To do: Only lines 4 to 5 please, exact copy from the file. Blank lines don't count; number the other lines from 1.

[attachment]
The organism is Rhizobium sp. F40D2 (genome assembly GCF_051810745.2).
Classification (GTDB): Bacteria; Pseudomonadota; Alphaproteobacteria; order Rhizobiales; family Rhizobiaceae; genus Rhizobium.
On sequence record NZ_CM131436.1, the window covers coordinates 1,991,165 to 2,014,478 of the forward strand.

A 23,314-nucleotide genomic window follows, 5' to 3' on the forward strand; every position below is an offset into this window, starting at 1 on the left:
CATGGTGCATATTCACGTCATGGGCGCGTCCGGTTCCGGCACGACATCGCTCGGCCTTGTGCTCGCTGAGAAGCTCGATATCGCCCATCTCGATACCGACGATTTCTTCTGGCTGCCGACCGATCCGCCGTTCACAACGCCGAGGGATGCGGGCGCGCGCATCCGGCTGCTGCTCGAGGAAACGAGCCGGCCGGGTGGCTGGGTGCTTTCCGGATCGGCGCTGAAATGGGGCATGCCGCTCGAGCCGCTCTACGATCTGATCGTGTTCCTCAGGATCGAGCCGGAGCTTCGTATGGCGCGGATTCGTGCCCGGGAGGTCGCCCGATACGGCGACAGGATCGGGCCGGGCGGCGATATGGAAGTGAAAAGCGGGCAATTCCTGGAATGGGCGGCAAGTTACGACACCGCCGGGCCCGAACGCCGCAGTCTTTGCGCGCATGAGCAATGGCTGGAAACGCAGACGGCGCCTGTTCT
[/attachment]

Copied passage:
A 23,314-nucleotide genomic window follows, 5' to 3' on the forward strand; every position below is an offset into this window, starting at 1 on the left:
CATGGTGCATATTCACGTCATGGGCGCGTCCGGTTCCGGCACGACATCGCTCGGCCTTGTGCTCGCTGAGAAGCTCGATATCGCCCATCTCGATACCGACGATTTCTTCTGGCTGCCGACCGATCCGCCGTTCACAACGCCGAGGGATGCGGGCGCGCGCATCCGGCTGCTGCTCGAGGAAACGAGCCGGCCGGGTGGCTGGGTGCTTTCCGGATCGGCGCTGAAATGGGGCATGCCGCTCGAGCCGCTCTACGATCTGATCGTGTTCCTCAGGATCGAGCCGGAGCTTCGTATGGCGCGGATTCGTGCCCGGGAGGTCGCCCGATACGGCGACAGGATCGGGCCGGGCGGCGATATGGAAGTGAAAAGCGGGCAATTCCTGGAATGGGCGGCAAGTTACGACACCGCCGGGCCCGAACGCCGCAGTCTTTGCGCGCATGAGCAATGGCTGGAAACGCAGACGGCGCCTGTTCT